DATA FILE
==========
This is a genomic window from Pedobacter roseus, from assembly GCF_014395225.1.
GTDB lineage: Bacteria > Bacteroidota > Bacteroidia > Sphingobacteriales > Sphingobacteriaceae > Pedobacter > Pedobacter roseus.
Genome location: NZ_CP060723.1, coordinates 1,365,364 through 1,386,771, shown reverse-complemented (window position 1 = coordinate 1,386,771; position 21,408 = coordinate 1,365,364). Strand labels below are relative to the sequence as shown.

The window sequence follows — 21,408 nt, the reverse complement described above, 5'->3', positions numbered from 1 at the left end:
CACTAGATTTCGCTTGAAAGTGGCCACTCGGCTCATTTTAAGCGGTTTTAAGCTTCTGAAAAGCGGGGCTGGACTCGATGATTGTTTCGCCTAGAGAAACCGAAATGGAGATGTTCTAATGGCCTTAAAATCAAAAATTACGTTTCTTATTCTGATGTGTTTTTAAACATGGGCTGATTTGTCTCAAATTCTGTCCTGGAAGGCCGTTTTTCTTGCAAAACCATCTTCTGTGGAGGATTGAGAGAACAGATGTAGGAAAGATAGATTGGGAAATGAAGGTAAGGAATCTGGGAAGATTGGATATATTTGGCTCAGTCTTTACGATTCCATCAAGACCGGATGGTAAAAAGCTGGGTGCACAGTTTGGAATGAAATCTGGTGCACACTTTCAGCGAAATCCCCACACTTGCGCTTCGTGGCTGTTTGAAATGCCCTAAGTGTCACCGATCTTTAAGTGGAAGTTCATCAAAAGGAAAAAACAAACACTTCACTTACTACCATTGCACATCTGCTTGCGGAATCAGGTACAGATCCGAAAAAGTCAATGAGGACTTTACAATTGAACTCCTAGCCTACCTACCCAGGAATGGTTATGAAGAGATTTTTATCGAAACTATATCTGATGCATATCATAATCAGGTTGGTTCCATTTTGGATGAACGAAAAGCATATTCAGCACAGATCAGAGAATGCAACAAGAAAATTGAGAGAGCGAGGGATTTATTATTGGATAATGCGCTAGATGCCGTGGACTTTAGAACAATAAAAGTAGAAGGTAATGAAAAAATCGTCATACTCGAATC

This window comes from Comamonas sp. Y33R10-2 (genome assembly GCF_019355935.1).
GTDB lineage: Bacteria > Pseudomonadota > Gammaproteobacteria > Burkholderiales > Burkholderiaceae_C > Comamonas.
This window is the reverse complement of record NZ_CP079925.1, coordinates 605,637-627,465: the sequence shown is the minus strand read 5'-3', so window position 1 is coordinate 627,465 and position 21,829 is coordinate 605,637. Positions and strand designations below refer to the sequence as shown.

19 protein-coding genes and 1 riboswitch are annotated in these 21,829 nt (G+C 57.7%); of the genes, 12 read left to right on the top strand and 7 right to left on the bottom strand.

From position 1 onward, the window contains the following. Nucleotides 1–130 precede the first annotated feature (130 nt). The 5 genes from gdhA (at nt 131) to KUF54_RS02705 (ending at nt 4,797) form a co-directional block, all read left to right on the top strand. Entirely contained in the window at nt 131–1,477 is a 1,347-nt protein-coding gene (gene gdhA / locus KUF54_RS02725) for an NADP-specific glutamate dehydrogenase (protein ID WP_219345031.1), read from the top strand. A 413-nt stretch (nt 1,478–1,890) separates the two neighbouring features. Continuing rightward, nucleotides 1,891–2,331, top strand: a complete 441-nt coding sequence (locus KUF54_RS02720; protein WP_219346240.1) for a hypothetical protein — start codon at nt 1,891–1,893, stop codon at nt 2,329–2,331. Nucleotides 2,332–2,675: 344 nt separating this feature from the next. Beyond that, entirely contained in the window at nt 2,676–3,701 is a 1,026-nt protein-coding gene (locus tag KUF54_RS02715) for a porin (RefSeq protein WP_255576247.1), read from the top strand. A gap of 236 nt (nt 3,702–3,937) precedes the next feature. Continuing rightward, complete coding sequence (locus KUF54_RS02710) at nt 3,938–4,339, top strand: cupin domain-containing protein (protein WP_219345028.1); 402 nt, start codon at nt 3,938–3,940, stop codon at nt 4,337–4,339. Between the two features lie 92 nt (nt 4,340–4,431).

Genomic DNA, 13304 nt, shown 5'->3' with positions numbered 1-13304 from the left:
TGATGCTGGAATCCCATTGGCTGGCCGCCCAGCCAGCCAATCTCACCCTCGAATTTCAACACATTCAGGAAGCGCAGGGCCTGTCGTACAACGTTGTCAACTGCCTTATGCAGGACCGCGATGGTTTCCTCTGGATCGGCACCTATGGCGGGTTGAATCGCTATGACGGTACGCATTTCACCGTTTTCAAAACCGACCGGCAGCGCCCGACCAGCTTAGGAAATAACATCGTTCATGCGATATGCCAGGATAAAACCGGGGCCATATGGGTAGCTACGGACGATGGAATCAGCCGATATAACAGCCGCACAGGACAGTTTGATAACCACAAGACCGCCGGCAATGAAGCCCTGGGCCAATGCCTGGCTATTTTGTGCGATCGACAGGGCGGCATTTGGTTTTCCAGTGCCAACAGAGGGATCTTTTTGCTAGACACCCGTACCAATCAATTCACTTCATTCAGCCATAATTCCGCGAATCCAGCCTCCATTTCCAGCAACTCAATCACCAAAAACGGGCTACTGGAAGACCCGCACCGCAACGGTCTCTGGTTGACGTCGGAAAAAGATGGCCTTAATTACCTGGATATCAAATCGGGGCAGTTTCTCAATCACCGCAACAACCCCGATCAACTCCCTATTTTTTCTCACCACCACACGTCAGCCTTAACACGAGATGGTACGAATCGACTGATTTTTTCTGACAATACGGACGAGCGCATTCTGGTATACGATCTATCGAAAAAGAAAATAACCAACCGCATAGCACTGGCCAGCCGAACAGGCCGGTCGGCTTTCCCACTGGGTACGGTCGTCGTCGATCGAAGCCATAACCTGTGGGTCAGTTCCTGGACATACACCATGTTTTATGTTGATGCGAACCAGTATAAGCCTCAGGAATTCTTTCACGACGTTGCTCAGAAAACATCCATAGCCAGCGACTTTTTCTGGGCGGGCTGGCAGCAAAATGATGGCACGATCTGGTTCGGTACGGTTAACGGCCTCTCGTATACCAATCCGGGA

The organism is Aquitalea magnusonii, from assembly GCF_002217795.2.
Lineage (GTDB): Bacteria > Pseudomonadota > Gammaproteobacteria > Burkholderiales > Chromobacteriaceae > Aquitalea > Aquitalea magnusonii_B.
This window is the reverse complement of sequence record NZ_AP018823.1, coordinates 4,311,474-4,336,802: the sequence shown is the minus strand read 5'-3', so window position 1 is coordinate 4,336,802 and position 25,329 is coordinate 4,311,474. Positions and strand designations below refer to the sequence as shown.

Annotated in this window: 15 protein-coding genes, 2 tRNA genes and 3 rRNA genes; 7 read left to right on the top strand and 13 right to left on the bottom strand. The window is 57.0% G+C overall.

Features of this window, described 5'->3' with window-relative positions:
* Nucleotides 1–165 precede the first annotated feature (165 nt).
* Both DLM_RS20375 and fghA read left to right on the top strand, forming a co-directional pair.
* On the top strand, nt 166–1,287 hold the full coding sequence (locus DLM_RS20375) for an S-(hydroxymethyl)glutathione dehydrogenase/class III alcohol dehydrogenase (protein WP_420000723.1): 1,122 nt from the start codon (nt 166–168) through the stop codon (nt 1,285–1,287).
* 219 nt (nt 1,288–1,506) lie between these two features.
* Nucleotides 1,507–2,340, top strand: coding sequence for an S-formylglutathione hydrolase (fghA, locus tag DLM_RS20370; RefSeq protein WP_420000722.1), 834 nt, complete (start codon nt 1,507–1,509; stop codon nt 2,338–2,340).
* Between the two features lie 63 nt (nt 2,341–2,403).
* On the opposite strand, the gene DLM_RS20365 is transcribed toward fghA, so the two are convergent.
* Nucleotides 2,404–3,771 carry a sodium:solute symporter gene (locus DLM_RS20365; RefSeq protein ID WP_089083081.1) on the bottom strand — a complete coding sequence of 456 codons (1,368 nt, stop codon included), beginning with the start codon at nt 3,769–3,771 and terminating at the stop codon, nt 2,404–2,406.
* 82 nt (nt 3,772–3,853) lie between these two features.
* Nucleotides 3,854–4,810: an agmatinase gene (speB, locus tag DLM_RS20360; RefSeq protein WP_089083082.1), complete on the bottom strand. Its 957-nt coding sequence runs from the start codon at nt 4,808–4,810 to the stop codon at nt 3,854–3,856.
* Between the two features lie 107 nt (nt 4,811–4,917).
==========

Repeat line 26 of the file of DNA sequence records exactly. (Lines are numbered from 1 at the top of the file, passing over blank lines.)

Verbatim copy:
* 82 nt (nt 3,772–3,853) lie between these two features.